One of the biggest narratives surrounding Donald Trump's primary campaign was his relatively poor performance among women voters. While it is known that the GOP primaries are largely dominated by male voters, Trump's disapproval numbers among women were so dismal that it was often cited as as one of his key liabilities in a general election matchup with Hillary Clinton. Planned Parenthood's President Cecile Richards' went so far as to say that "women are going to be the reason [Trump] is not elected", in her speech to the DNC Convention.
So how bad is it? Not as bad as you'd think, it turns out. After the Trump campaign's big campaign finance haul in June and July, we've gotten the first real glimpse at who his donors really are. The massive data disclosure revealed that Trump is actually doing better with women than was previously thought, at least when it comes to political donors.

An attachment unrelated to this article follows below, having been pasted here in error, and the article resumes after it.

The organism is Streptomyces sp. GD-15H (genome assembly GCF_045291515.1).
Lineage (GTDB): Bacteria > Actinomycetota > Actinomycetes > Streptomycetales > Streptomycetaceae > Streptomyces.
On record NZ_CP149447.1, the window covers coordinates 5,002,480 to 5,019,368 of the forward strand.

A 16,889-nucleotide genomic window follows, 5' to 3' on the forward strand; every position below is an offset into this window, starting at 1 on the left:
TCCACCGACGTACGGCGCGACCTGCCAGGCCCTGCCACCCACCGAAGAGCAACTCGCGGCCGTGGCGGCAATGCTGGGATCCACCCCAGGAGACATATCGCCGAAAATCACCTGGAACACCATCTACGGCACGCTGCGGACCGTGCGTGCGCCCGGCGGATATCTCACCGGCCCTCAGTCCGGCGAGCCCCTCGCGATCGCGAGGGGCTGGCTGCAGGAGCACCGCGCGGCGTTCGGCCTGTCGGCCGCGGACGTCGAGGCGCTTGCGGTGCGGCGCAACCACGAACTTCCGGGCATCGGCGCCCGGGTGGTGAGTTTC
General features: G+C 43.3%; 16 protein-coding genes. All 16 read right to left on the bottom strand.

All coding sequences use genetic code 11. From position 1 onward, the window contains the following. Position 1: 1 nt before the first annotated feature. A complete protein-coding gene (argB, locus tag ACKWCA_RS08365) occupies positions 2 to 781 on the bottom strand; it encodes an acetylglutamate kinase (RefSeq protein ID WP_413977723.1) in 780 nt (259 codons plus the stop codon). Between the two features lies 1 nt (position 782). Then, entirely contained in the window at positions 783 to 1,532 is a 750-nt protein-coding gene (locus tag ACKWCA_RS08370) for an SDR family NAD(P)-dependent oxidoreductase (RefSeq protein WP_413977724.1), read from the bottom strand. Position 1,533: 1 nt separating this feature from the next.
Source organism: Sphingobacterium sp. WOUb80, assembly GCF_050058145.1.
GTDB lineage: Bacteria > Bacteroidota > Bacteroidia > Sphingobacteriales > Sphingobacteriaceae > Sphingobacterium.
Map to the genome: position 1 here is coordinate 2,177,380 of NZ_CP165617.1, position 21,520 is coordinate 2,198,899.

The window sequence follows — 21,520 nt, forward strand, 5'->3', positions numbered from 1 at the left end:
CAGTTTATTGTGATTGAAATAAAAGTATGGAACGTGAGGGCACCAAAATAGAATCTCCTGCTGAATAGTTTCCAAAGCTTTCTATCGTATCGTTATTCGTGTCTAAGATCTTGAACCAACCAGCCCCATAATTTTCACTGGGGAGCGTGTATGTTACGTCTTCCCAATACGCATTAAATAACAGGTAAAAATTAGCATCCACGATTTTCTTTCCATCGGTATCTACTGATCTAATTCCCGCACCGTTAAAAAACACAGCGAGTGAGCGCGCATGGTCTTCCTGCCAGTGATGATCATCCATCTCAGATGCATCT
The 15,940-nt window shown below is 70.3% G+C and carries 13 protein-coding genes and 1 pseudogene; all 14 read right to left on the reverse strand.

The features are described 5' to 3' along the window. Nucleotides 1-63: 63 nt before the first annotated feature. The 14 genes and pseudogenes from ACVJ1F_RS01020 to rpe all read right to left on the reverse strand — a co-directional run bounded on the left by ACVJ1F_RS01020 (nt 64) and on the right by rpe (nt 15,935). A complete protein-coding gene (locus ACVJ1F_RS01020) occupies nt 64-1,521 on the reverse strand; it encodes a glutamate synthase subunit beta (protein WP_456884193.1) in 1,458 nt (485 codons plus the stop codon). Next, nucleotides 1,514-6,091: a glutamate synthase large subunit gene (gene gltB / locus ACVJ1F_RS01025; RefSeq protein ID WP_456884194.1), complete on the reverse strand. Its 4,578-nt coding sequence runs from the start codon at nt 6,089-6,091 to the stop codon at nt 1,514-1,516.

In May of 2015, only 27.4% of Trump's donors were women. Keeping in mind that at that point in the race, the Trump campaign was not making a real push to solicit donations, the takeaway seems to be that it was mostly male supporters who aligned with Trump enough to go out of their way to donate to his campaign without being asked. But as the GOP nominee's campaign built its infrastructure, that percentage climbed to 39.6%, surpassing the average percentage of female donors for GOP Presidential candidates and super PACs this cycle: 36.5%.
It is clear that women will likely side with Clinton this cycle overwhelmingly. The Democratic nominee has boasted over 60% women donors since last year - an historic first for a presidential candidate. But this data shows that Trump cannot be underestimated even with groups that have vocally opposed him. While many write off his chances among female, black and hispanic voters, his massive fundraising haul is a reminder that his support no longer consists strictly of blue collar white males. His base has broadened, his campaign has recovered after an atrocious few weeks in August, and most polls now put him only 4 to 8 percentage points behind Clinton. At this point, nothing is won, and nothing is lost. Democrats would do right to keep that in mind.